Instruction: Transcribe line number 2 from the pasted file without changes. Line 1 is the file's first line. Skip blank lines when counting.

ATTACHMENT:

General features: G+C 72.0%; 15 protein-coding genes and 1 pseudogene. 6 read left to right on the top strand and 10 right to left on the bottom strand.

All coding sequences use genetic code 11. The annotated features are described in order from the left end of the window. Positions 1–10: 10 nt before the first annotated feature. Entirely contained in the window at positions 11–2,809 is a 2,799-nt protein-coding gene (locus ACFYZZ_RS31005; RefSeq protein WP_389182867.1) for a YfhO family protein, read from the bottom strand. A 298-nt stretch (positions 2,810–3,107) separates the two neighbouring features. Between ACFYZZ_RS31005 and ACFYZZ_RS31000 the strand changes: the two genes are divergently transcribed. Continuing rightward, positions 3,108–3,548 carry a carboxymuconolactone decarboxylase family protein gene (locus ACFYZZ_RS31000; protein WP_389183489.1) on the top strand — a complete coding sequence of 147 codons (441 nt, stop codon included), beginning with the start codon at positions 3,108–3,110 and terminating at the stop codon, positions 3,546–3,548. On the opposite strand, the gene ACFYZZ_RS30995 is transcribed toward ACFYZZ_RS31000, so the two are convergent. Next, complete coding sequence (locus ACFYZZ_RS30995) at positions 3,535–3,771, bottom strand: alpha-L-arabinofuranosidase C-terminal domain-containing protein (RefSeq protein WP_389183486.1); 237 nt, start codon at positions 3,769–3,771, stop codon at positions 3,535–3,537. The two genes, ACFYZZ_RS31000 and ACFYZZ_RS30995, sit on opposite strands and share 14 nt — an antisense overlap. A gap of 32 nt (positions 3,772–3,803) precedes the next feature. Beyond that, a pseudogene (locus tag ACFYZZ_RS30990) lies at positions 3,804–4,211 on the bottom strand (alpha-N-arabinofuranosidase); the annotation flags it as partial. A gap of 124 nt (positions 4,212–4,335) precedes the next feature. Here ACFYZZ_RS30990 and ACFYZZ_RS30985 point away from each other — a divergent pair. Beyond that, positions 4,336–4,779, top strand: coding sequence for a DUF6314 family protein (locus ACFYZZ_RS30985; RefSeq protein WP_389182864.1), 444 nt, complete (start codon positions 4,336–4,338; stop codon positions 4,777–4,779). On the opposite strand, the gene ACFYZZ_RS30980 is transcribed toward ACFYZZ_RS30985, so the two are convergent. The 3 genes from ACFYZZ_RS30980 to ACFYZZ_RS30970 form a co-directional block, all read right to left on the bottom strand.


All coding sequences use genetic code 11. The annotated features are described in order from the left end of the window. Positions 1–10: 10 nt before the first annotated feature. Entirely contained in the window at positions 11–2,809 is a 2,799-nt protein-coding gene (locus ACFYZZ_RS31005; RefSeq protein WP_389182867.1) for a YfhO family protein, read from the bottom strand. A 298-nt stretch (positions 2,810–3,107) separates the two neighbouring features. Between ACFYZZ_RS31005 and ACFYZZ_RS31000 the strand changes: the two genes are divergently transcribed. Continuing rightward, positions 3,108–3,548 carry a carboxymuconolactone decarboxylase family protein gene (locus ACFYZZ_RS31000; protein WP_389183489.1) on the top strand — a complete coding sequence of 147 codons (441 nt, stop codon included), beginning with the start codon at positions 3,108–3,110 and terminating at the stop codon, positions 3,546–3,548. On the opposite strand, the gene ACFYZZ_RS30995 is transcribed toward ACFYZZ_RS31000, so the two are convergent. Next, complete coding sequence (locus ACFYZZ_RS30995) at positions 3,535–3,771, bottom strand: alpha-L-arabinofuranosidase C-terminal domain-containing protein (RefSeq protein WP_389183486.1); 237 nt, start codon at positions 3,769–3,771, stop codon at positions 3,535–3,537. The two genes, ACFYZZ_RS31000 and ACFYZZ_RS30995, sit on opposite strands and share 14 nt — an antisense overlap. A gap of 32 nt (positions 3,772–3,803) precedes the next feature. Beyond that, a pseudogene (locus tag ACFYZZ_RS30990) lies at positions 3,804–4,211 on the bottom strand (alpha-N-arabinofuranosidase); the annotation flags it as partial. A gap of 124 nt (positions 4,212–4,335) precedes the next feature. Here ACFYZZ_RS30990 and ACFYZZ_RS30985 point away from each other — a divergent pair. Beyond that, positions 4,336–4,779, top strand: coding sequence for a DUF6314 family protein (locus ACFYZZ_RS30985; RefSeq protein WP_389182864.1), 444 nt, complete (start codon positions 4,336–4,338; stop codon positions 4,777–4,779). On the opposite strand, the gene ACFYZZ_RS30980 is transcribed toward ACFYZZ_RS30985, so the two are convergent. The 3 genes from ACFYZZ_RS30980 to ACFYZZ_RS30970 form a co-directional block, all read right to left on the bottom strand.